Sat. 12th Aug., 2000

Neptune looks across the Tyne from the top of the old Fish Market, erected in 1880. Also note the larger than usual sea-horses supporting the city arms above the door.

This building has been unused for over a decade, but it now rejoins the commercial activity of the area, this time as a high class ale house for the booze sodden partygoers that make the nightly pilgrimage to this centre of revelry.

The upper storey of this building used to house the Town Court, and the Mayor's Chamber. It is decorated with heraldic devices and scenes from Newcastle's history, topped by a hammer beam roof.

This is one of the oldest timber framed 16th century building still in regular use in the city. Now the Cooperage public house, it is a rabbit warren of small rooms and narrow steep wooden stairs. Note the stone steps to the right of this building. Called Long Stairs, they lead to the top of the hill at Queens Lane beside the castle keep

This building has been variously a merchant's dwelling, a mayoral residence, a warehouse, and of course a barrel factory (cooperage).

The lower photo, taken in 1880, shows that not much changes except for a lick of paint.

The Cooperage stands at the eastern end of The Close, extending from here to Forth Banks. This street used to run between high warehouses, and was so called because of the narrowness of its access. Even today, motor traffic travelling from right to left has to negotiate a blind narrow corner at this point.

This is Sandhill, running from the junction of Side and Quayside at this roundabout and the High Level Bridge, site of the Cooperage. It is named from a pile of sand that accumulated where the Lort Burn flowed into the Tyne.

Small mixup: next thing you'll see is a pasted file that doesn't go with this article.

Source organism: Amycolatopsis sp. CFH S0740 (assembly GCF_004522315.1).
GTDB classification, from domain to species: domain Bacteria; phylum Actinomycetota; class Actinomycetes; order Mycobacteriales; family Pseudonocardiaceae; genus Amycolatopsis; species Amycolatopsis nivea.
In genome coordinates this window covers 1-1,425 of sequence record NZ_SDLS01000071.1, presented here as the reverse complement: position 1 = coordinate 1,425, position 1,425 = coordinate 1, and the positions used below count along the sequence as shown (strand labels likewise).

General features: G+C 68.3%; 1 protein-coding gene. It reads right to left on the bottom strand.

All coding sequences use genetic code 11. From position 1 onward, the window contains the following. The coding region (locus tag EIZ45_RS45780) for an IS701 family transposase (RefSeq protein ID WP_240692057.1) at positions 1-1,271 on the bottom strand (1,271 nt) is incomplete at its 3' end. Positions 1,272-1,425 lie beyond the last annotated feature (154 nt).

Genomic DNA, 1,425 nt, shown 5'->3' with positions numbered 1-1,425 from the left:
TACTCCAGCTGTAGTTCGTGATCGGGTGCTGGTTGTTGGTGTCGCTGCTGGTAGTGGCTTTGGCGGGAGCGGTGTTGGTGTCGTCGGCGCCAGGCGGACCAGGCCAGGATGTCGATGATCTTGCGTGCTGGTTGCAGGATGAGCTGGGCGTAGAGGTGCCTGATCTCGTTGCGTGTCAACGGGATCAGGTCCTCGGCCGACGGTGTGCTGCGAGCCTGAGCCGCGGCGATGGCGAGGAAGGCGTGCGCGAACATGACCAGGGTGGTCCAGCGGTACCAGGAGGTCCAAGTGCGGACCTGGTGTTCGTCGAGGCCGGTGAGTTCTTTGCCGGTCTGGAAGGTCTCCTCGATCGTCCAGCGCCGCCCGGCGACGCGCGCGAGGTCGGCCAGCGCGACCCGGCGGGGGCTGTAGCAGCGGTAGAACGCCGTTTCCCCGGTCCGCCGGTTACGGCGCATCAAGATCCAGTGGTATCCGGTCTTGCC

The 19th century nickname for the High Level Bridge, completed in 1848, was "lang legs", and this view shows the reason why.

The nearest of the seven buildings in Sandhill, on the extreme right in red brick, is The Red House. It has been restored following a fire that destroyed many old beams, but the cellar bar features an ornate fireplace lined with over a hundred Dutch tiles depicting Chinese designs that are over 300yrs old.

The plaque on the wall of the half timbered sixth building in Sandhill, tells all.

Bessie was the daughter of a Merchant Banker, who thought that her boyfriend, John Scott, son of a coal merchant and educated at the Royal Grammar School and Oxford was not from the right background and forbade Bessie from seeing him. As we can see, she defied her father and went off with her love.

How times have changed, nothing like this could ever happen today, could it?

High above Bessie Surtees' house is the old town wall. Here is the gate at Castle Stairs. The Moot Hall is just above and to the right here, and just on the other side of the gate is a well, still capable of giving water.

Far below, opposite Bessie Surtees' house is the Guildhall. This was built in 1629, and has been much altered since. The Town Court was built by Robert Trollope in 1655, the front was redesigned by William Newton in 1796, and the gracious curving eastern end was the idea of John Dobson in 1823. It was the seat of local government until 1858

This view is from the adjacent Swing Bridge, the site of the original river crossing.